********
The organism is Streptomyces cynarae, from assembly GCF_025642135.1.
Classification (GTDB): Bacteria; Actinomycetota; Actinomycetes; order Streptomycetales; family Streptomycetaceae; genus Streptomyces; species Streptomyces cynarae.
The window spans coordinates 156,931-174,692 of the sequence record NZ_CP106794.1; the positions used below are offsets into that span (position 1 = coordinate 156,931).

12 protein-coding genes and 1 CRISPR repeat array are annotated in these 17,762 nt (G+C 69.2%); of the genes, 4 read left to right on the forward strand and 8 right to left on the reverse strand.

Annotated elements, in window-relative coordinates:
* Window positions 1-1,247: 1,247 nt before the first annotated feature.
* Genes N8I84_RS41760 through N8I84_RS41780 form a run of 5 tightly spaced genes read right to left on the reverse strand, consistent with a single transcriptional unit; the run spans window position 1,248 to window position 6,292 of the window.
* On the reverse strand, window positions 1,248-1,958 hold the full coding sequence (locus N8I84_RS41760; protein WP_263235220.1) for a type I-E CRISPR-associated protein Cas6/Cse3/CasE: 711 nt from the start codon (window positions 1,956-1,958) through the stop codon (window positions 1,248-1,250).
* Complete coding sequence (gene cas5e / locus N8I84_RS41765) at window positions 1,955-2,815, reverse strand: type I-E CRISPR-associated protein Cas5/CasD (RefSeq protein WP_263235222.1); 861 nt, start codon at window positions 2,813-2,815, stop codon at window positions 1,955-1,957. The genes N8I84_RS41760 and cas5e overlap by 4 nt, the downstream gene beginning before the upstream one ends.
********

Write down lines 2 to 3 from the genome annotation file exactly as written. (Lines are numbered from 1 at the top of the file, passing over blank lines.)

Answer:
Classification (GTDB): Bacteria; Actinomycetota; Actinomycetes; order Streptomycetales; family Streptomycetaceae; genus Streptomyces; species Streptomyces cynarae.
The window spans coordinates 156,931-174,692 of the sequence record NZ_CP106794.1; the positions used below are offsets into that span (position 1 = coordinate 156,931).